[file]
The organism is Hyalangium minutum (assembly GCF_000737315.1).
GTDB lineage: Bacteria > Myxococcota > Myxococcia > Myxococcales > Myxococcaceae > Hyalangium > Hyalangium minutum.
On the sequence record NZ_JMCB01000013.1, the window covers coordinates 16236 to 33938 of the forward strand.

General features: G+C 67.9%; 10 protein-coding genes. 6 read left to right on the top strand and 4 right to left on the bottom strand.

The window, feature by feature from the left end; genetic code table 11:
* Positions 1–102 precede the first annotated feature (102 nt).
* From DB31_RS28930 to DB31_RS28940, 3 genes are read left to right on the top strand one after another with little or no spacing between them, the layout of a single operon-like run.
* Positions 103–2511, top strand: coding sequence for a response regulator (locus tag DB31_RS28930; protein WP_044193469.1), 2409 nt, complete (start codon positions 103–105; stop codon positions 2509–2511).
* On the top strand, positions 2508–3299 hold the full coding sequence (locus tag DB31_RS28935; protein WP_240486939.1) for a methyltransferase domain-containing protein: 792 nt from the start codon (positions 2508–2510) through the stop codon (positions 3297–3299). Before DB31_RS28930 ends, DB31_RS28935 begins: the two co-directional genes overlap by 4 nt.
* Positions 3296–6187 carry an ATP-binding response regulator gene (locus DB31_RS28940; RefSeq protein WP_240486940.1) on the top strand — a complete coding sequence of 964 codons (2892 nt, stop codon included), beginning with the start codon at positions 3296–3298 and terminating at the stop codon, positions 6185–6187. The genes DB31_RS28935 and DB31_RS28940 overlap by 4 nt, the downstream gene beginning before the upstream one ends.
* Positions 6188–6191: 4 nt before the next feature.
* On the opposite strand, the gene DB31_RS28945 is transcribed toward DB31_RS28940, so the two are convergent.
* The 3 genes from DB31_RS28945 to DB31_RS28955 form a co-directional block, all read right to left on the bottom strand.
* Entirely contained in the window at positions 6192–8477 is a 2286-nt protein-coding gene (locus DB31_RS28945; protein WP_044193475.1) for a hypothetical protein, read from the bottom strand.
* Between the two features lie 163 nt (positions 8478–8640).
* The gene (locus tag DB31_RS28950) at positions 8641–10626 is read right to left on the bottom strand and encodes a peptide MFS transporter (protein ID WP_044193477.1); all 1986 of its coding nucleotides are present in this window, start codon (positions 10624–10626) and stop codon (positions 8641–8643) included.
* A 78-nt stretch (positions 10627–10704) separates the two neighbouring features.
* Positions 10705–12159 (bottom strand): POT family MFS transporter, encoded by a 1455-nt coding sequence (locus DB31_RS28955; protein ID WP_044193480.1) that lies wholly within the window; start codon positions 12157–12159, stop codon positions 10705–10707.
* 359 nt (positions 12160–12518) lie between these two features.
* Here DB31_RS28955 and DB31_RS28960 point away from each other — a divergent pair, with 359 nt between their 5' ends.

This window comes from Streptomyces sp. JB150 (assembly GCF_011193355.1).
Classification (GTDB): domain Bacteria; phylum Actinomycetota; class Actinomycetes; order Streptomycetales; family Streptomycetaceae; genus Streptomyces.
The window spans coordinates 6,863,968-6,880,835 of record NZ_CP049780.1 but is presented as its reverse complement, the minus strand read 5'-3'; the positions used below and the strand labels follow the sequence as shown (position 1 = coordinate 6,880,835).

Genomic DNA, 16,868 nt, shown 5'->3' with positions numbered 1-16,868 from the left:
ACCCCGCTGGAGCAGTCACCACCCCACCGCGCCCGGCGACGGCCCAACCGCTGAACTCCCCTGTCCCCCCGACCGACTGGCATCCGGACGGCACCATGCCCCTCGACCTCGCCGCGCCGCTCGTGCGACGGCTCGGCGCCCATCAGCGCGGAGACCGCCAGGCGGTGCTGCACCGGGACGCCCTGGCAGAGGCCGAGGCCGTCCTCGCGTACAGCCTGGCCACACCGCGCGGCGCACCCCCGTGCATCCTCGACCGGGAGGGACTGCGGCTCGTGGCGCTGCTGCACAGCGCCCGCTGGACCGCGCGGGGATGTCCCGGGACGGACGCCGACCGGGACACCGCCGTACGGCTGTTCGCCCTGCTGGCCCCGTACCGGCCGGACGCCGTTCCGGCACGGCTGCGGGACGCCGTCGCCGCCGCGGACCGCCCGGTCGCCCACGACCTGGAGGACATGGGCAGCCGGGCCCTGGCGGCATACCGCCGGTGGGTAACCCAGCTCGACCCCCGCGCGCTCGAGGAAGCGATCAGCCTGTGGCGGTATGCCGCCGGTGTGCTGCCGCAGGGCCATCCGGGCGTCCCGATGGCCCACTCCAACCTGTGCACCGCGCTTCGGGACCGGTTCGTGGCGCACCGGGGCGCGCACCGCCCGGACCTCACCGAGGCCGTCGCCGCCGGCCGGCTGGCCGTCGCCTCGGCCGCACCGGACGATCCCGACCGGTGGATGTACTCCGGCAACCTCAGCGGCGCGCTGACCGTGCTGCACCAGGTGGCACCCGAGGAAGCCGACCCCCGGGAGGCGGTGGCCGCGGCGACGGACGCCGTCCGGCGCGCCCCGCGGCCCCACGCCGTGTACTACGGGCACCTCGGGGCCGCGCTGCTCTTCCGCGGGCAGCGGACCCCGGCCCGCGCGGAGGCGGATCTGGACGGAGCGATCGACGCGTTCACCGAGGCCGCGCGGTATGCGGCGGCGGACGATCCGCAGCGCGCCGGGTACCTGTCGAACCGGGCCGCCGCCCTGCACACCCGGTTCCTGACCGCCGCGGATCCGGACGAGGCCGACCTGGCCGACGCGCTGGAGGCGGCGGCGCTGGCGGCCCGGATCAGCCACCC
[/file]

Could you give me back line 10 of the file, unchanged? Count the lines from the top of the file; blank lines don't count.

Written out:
* Positions 3296–6187 carry an ATP-binding response regulator gene (locus DB31_RS28940; RefSeq protein WP_240486940.1) on the top strand — a complete coding sequence of 964 codons (2892 nt, stop codon included), beginning with the start codon at positions 3296–3298 and terminating at the stop codon, positions 6185–6187. The genes DB31_RS28935 and DB31_RS28940 overlap by 4 nt, the downstream gene beginning before the upstream one ends.